Motorcycle Lingo

By Kristen Castillo

April 3, 2015 5 min read

Riding motorcycles isn't just an activity; it's a lifestyle. And that lifestyle comes with insider knowledge of everything related to bikes and the road. Whether you're a new or an experienced rider, here's a look at some of the terms you need to know.

--Ape hangers. Very high handlebars that, when held, make the driver look like an ape hanging from a tree.

--Back warmer. According to Cruise the Coast, a Canadian motorcycle sightseeing group, this term refers to the girl on the back of your motorcycle.

--Bar hopper bike. Lingo for "spit shined and polished bikes that only come out for show-off purposes," says Cruise the Coast. These bikes are ready for shows, rallies and club events, but not necessarily everyday, regular rides.

--Bible. Motorcyclists may sound religious when referring to their "bible," but they're actually talking about their bike's owners manual.

--Born-again biker. "Someone who has recently returned to riding after a period of absence," says Cruise the Coast.

--Crotch rockets. Sport bikes on which the driver is hunched over the bike. These are typically fast and popular for stunts.

--Eat asphalt. Also known as horizontally parking, this is slang for getting into an accident.

--H.O.G. Cruise the Coast says this refers to Harley Owners Group, a "copyrighted trademark of the organization that sends the official (Harley-Davidson) magazine to members who pay yearly dues."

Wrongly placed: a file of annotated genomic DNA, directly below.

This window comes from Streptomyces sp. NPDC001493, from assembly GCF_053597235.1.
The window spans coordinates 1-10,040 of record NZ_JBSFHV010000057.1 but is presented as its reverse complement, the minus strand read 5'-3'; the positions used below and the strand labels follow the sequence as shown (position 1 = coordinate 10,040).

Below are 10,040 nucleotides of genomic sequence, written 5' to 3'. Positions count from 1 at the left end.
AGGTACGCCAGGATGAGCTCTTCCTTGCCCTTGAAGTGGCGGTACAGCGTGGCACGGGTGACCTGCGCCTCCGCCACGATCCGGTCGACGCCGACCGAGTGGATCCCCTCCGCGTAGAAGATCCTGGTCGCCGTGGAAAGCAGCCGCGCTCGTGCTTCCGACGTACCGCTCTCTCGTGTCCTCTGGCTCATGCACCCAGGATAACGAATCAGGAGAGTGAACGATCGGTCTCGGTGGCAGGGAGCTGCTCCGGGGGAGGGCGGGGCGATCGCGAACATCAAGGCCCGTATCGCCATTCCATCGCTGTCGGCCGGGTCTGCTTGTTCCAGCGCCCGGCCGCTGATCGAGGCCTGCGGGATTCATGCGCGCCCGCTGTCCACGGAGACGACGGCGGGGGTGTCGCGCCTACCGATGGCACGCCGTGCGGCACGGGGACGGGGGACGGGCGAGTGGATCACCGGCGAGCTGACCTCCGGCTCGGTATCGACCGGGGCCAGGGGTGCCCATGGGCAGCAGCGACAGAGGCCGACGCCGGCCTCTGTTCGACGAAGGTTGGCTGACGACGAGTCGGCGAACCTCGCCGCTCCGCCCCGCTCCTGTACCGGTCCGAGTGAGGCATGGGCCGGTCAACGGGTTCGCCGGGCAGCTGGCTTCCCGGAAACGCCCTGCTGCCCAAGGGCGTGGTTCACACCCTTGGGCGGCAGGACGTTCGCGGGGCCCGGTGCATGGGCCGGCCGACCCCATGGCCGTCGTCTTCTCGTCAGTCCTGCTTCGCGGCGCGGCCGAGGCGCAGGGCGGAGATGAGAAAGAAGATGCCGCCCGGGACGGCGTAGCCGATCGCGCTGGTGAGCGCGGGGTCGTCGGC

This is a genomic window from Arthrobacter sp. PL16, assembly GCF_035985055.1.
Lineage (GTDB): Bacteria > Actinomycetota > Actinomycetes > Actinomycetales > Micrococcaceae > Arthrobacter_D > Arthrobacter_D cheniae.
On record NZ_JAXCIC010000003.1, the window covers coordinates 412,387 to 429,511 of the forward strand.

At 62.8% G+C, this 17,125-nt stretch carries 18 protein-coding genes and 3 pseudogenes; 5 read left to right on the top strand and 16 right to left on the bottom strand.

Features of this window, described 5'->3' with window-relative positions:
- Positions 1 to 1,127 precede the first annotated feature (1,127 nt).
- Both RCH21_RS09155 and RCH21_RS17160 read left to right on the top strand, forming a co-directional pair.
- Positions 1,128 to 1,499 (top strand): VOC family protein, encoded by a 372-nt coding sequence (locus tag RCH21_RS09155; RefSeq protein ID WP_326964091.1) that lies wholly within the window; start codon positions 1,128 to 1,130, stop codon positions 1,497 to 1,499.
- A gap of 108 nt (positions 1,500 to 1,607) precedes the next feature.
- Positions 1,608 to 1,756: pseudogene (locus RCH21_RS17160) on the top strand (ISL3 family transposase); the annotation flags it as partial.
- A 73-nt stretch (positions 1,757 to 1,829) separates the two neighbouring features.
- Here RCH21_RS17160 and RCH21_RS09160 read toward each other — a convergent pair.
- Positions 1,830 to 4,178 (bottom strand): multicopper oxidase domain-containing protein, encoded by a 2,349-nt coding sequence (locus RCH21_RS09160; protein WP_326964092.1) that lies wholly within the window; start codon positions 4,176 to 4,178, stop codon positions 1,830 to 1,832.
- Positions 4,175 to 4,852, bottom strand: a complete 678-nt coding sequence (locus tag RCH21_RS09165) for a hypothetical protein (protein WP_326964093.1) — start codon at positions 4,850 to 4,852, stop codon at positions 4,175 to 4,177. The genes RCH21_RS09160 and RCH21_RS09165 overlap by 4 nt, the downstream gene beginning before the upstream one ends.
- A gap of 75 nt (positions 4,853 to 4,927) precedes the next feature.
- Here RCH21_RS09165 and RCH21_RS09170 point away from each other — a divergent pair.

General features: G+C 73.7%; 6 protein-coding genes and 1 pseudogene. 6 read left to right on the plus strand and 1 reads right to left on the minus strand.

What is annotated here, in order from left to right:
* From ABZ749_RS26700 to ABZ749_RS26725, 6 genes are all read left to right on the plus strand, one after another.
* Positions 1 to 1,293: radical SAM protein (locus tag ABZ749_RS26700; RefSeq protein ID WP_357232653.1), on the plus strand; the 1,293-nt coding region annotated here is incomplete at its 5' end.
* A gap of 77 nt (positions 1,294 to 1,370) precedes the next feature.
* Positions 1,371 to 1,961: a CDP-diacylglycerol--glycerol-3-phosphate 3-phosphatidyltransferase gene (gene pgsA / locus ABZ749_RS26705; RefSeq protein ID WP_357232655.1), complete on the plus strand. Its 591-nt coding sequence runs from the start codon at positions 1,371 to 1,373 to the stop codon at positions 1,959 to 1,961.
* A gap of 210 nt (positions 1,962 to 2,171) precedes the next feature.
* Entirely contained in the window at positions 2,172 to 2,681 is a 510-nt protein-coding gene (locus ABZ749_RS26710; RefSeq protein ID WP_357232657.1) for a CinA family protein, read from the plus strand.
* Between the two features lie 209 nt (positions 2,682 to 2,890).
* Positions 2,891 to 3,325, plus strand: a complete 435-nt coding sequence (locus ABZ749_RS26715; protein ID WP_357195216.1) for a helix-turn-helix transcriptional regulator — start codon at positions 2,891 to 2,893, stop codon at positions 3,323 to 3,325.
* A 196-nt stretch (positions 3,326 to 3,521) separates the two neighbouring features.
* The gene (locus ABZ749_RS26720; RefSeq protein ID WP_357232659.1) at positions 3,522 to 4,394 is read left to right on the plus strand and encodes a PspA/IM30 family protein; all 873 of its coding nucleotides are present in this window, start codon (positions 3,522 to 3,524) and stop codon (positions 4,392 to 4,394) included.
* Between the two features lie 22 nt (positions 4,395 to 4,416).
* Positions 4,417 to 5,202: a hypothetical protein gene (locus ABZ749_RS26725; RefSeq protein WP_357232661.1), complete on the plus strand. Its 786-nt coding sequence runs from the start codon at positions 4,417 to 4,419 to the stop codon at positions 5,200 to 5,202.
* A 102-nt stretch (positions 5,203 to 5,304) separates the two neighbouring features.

--Keep your rubber side down. This is a "phrase of endearment when saying goodbye," says driver and physical therapist Vivian Eisenstadt, noting the saying means "keep your wheels on the road and don't get into an accident."

--Lane splitting. Also called lane sharing, this is a controversial term referring to motorcycles riding between cars and lanes headed in the same direction. Lane splitting isn't legal in many states. A similar term, filtering, refers to motorcycles driving through stopped traffic.

--Lid. Also called a brain bucket, this term refers to a motorcycle helmet.

--Low-fives. Want to say hi to a fellow motorcyclist driving in the opposite direction? Eisenstadt says you need to "drop one arm off your handlebar and flash the peace sign upside down," or you can just drop your left arm and raise it slightly away from the bike.

--Nods. Another friendly greeting is a simple nod to other bikers as you're next to them or as you pass them.

--OEM. An abbreviation for original equipment manufacturer, meaning your ride is using stock parts that are specifically for your type of bike. "Aftermarket" is a related term, referring to parts and accessories purchased and installed that aren't original to your type of motorcycle.

--Pocket bikes. These miniature bikes, about a quarter of the size of a traditional motorcycle, are typically not street-legal. Pocket bikes are raced in Japan and Europe.

--PMS. Cruise the Coast says this is an abbreviation for parked motorcycle syndrome, indicating that a biker hasn't been able to ride his or her motorcycle "for an extended period of time."

--Rallies. Group rides and gatherings for motorcycle enthusiasts. One of the most popular rallies is the Sturgis Motorcycle Rally, held every August in South Dakota.

--Rat bike. You've seen these bikes on the road, the ones that are patched together in a variety of ways. "A motorcycle that's been kept running, or together, by any means possible, usually with mismatched parts or parts that are not usually found on a motorcycle," says Cruise the Coast.

--RUB. Cruise the Coast uses this abbreviation to mean rich urban biker. It's "used to describe the people who buy Harleys to look cool and who have more money than the passion a biker has for riding."

--Warnings about cops. Warn fellow bikers about cops ahead by "tapping your helmet as a biker passes you going the other way," says Eisenstadt.

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